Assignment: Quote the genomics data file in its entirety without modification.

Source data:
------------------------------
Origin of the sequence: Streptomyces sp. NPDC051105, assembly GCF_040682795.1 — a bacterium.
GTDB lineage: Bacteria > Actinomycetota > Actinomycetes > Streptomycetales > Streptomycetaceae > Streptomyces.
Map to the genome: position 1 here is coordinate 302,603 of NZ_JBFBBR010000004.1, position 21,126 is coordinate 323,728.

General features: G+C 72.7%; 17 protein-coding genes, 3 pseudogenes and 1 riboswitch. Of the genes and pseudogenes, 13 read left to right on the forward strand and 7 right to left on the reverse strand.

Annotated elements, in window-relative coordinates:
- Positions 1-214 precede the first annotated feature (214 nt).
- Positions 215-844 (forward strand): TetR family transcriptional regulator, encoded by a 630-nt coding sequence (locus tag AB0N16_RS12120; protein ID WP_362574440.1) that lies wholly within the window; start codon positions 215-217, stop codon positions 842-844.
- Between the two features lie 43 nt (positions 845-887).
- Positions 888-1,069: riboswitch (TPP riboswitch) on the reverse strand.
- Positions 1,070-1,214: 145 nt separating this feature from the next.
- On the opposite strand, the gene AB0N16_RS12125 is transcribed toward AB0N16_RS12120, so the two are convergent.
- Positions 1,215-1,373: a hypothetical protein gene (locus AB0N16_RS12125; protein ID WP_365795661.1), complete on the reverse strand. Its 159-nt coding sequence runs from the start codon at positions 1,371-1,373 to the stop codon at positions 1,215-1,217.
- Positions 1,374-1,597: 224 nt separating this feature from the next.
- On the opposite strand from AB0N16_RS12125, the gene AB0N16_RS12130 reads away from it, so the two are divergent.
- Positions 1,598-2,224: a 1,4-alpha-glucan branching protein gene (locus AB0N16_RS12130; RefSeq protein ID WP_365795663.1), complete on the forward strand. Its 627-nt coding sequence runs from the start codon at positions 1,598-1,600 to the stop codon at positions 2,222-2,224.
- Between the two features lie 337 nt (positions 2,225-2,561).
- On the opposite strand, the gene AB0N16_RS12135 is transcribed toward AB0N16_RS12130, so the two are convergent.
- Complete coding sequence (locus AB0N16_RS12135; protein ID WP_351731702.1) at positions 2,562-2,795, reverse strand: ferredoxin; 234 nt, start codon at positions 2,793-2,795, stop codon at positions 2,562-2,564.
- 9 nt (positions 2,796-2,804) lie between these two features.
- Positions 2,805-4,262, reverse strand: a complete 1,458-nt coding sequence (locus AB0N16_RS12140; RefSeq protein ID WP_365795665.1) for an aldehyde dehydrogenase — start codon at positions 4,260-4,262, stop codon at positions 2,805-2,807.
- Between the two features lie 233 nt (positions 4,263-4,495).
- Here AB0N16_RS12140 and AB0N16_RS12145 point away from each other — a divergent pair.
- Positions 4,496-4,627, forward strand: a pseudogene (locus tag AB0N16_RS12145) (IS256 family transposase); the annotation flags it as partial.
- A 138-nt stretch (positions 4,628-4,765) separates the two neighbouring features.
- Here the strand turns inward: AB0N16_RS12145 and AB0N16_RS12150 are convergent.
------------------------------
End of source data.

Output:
Origin of the sequence: Streptomyces sp. NPDC051105, assembly GCF_040682795.1 — a bacterium.
GTDB lineage: Bacteria > Actinomycetota > Actinomycetes > Streptomycetales > Streptomycetaceae > Streptomyces.
Map to the genome: position 1 here is coordinate 302,603 of NZ_JBFBBR010000004.1, position 21,126 is coordinate 323,728.

General features: G+C 72.7%; 17 protein-coding genes, 3 pseudogenes and 1 riboswitch. Of the genes and pseudogenes, 13 read left to right on the forward strand and 7 right to left on the reverse strand.

Annotated elements, in window-relative coordinates:
- Positions 1-214 precede the first annotated feature (214 nt).
- Positions 215-844 (forward strand): TetR family transcriptional regulator, encoded by a 630-nt coding sequence (locus tag AB0N16_RS12120; protein ID WP_362574440.1) that lies wholly within the window; start codon positions 215-217, stop codon positions 842-844.
- Between the two features lie 43 nt (positions 845-887).
- Positions 888-1,069: riboswitch (TPP riboswitch) on the reverse strand.
- Positions 1,070-1,214: 145 nt separating this feature from the next.
- On the opposite strand, the gene AB0N16_RS12125 is transcribed toward AB0N16_RS12120, so the two are convergent.
- Positions 1,215-1,373: a hypothetical protein gene (locus AB0N16_RS12125; protein ID WP_365795661.1), complete on the reverse strand. Its 159-nt coding sequence runs from the start codon at positions 1,371-1,373 to the stop codon at positions 1,215-1,217.
- Positions 1,374-1,597: 224 nt separating this feature from the next.
- On the opposite strand from AB0N16_RS12125, the gene AB0N16_RS12130 reads away from it, so the two are divergent.
- Positions 1,598-2,224: a 1,4-alpha-glucan branching protein gene (locus AB0N16_RS12130; RefSeq protein ID WP_365795663.1), complete on the forward strand. Its 627-nt coding sequence runs from the start codon at positions 1,598-1,600 to the stop codon at positions 2,222-2,224.
- Between the two features lie 337 nt (positions 2,225-2,561).
- On the opposite strand, the gene AB0N16_RS12135 is transcribed toward AB0N16_RS12130, so the two are convergent.
- Complete coding sequence (locus AB0N16_RS12135; protein ID WP_351731702.1) at positions 2,562-2,795, reverse strand: ferredoxin; 234 nt, start codon at positions 2,793-2,795, stop codon at positions 2,562-2,564.
- 9 nt (positions 2,796-2,804) lie between these two features.
- Positions 2,805-4,262, reverse strand: a complete 1,458-nt coding sequence (locus AB0N16_RS12140; RefSeq protein ID WP_365795665.1) for an aldehyde dehydrogenase — start codon at positions 4,260-4,262, stop codon at positions 2,805-2,807.
- Between the two features lie 233 nt (positions 4,263-4,495).
- Here AB0N16_RS12140 and AB0N16_RS12145 point away from each other — a divergent pair.
- Positions 4,496-4,627, forward strand: a pseudogene (locus tag AB0N16_RS12145) (IS256 family transposase); the annotation flags it as partial.
- A 138-nt stretch (positions 4,628-4,765) separates the two neighbouring features.
- Here the strand turns inward: AB0N16_RS12145 and AB0N16_RS12150 are convergent.